At the beginning of his report, the Minister of Foreign Affairs Urmas Paet highlighted the supreme tasks of foreign policy of Estonia. These are ensuring the security of Estonia and improvement of the well-being of our people, the goals pursued by the Government and the Ministry of Foreign Affairs in all their activities. The common thread through all foreign policy activities of Estonia is expanding of the space of common values where democracy, human rights and principles of the rule of law are respected. “It is generally believed that we are living at a time of great changes. We are speaking of an increasing split between the core group of developed countries and backward periphery, of China who has already become an economic giant and India who is on its way to become one. We know that Russia is opposing itself to the democratic world with growing self assurance. Difficulties in finding energy resources are looming ahead, the condition of the global environment is deteriorating”, Paet noted. Cooperation of NATO and the European Union remains a linking point of a single and particular importance with regards to security. “By that we mean coordinated activities in conducting operations and the deepening of political dialogue. Cooperation would be natural and necessary in prevention of crises, not to speak of resolution of crises. This would enable us to take the best advantage of the existing possibilities and avoid jeopardising human lives on missions,” the Minister of Foreign Affairs stressed. The Conventional Forces in Europe Treaty (CFE) continues to be a major element in ensuring stability and security in Europe. “We support the efforts of NATO to uphold the Treaty with participation of Russia. Estonia for its part is ready to start negotiations for accession to the adapted Treaty as soon as it enters into force and is open to new parties seeking accession,” said Paet. There is no doubt that the role and development of Russia is also important from the standpoint of security. “Regardless of the results of the presidential elections I cannot stress enough the importance of continuing an active dialogue between the European Union and Russia,” the Foreign Minister emphasised.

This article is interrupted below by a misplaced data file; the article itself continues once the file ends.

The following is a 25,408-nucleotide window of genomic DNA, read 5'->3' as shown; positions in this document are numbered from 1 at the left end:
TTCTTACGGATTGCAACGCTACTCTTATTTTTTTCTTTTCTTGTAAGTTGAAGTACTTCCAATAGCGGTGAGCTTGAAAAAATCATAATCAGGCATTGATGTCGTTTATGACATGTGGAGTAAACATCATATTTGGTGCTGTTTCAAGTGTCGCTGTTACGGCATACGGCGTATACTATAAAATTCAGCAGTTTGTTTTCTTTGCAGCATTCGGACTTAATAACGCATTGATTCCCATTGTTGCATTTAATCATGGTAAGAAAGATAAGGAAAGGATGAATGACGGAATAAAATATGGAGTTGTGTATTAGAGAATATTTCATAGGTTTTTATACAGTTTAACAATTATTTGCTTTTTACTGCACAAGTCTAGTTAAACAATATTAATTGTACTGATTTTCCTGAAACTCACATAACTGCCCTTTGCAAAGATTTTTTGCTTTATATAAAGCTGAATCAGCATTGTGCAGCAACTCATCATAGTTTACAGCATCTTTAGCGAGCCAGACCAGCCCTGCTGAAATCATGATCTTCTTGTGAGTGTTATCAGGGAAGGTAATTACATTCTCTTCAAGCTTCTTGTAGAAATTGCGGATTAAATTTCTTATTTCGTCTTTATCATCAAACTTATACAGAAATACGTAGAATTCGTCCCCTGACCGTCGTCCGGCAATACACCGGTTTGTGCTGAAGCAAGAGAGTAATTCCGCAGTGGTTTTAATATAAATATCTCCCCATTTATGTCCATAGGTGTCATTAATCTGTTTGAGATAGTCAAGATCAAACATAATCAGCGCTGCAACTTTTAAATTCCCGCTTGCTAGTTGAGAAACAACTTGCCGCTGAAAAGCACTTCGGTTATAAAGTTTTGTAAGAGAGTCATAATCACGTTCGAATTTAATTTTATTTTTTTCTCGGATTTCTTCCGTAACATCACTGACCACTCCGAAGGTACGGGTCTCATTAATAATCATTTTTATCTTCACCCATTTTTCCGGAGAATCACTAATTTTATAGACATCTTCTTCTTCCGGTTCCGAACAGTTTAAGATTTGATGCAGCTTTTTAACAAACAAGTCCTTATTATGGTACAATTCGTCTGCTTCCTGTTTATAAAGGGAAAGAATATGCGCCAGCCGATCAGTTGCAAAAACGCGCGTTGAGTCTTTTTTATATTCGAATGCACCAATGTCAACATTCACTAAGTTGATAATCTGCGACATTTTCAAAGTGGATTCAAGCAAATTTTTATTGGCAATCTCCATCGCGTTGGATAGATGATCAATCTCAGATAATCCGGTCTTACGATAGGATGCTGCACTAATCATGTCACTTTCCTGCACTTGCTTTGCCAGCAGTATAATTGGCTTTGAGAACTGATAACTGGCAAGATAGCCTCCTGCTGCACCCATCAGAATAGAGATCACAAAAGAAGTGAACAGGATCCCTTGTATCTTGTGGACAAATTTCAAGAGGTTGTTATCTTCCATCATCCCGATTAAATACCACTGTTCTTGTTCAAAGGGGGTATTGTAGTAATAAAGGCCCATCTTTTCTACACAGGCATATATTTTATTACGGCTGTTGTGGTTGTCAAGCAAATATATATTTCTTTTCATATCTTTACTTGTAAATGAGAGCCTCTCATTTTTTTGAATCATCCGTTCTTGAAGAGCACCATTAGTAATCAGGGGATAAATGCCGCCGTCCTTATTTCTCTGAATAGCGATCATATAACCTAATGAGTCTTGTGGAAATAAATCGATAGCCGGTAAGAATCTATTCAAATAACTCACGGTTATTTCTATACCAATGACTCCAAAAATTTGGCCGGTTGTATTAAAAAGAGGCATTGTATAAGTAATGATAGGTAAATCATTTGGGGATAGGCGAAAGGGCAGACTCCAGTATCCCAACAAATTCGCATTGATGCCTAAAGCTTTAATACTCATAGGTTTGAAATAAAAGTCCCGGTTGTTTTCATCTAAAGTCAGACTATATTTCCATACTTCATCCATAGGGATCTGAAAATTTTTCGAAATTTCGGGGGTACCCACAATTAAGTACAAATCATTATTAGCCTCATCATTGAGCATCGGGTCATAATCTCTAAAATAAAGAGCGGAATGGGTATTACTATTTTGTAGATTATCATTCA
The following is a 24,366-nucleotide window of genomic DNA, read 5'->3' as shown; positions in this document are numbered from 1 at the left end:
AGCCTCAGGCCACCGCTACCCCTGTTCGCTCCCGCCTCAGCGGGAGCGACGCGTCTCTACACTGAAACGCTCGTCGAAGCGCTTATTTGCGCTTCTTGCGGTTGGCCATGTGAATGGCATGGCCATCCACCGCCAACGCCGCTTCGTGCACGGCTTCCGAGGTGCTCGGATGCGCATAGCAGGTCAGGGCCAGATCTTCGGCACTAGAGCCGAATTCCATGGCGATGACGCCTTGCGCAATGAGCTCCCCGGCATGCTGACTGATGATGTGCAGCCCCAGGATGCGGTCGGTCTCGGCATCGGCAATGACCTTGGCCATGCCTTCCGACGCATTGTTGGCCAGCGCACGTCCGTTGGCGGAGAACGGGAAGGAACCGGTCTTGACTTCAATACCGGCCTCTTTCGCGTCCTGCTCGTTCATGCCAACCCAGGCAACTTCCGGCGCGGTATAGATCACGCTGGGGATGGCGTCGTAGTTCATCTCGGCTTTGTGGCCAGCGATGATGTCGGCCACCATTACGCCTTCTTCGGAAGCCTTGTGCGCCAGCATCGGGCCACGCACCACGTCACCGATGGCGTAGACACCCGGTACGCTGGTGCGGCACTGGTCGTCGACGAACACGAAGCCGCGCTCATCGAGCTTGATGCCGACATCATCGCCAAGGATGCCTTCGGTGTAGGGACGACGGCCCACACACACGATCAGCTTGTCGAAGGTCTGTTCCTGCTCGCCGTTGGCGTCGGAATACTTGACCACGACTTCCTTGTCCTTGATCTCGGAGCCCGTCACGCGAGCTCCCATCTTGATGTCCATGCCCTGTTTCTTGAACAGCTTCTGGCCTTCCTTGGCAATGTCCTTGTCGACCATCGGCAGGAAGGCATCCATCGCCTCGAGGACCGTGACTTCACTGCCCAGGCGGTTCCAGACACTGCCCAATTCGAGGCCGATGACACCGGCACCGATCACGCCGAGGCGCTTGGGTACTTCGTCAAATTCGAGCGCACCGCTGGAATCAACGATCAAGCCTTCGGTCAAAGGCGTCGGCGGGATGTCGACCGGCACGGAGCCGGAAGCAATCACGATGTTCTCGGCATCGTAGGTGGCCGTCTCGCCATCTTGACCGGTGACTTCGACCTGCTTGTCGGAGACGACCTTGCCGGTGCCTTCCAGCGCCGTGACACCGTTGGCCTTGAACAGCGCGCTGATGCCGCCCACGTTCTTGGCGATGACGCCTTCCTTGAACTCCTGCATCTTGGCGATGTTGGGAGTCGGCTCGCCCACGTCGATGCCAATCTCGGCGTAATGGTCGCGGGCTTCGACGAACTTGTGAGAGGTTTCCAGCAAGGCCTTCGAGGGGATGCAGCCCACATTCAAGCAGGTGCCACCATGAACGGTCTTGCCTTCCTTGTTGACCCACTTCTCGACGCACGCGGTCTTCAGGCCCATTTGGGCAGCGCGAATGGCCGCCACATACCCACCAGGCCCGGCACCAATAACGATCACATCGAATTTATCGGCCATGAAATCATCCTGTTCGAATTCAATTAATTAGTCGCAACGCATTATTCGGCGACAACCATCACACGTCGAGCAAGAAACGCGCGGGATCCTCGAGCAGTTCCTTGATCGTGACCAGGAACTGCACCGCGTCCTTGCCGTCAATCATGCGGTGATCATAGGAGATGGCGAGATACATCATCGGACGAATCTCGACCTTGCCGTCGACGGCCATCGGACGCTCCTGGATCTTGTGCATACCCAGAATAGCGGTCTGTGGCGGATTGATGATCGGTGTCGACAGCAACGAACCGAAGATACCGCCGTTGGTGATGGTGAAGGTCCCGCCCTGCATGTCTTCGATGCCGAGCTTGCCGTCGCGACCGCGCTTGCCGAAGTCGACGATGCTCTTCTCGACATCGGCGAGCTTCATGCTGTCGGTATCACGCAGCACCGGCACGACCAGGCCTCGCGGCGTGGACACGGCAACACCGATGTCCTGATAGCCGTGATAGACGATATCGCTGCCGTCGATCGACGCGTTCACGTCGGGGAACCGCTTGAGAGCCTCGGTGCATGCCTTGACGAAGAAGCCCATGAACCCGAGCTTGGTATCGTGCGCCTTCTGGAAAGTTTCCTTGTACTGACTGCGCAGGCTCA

Paet explained the tasks of Estonia in the European Union. One source of optimism for us was Estonia’s accession to the Schengen area exactly six months ago. “However, our immediate tasks in the European Union are related to bringing into force the Reform Treaty. Hopefully the Riigikogu will approve the Treaty early this spring and the Treaty will enter into force on 1 January 2009,” said Paet.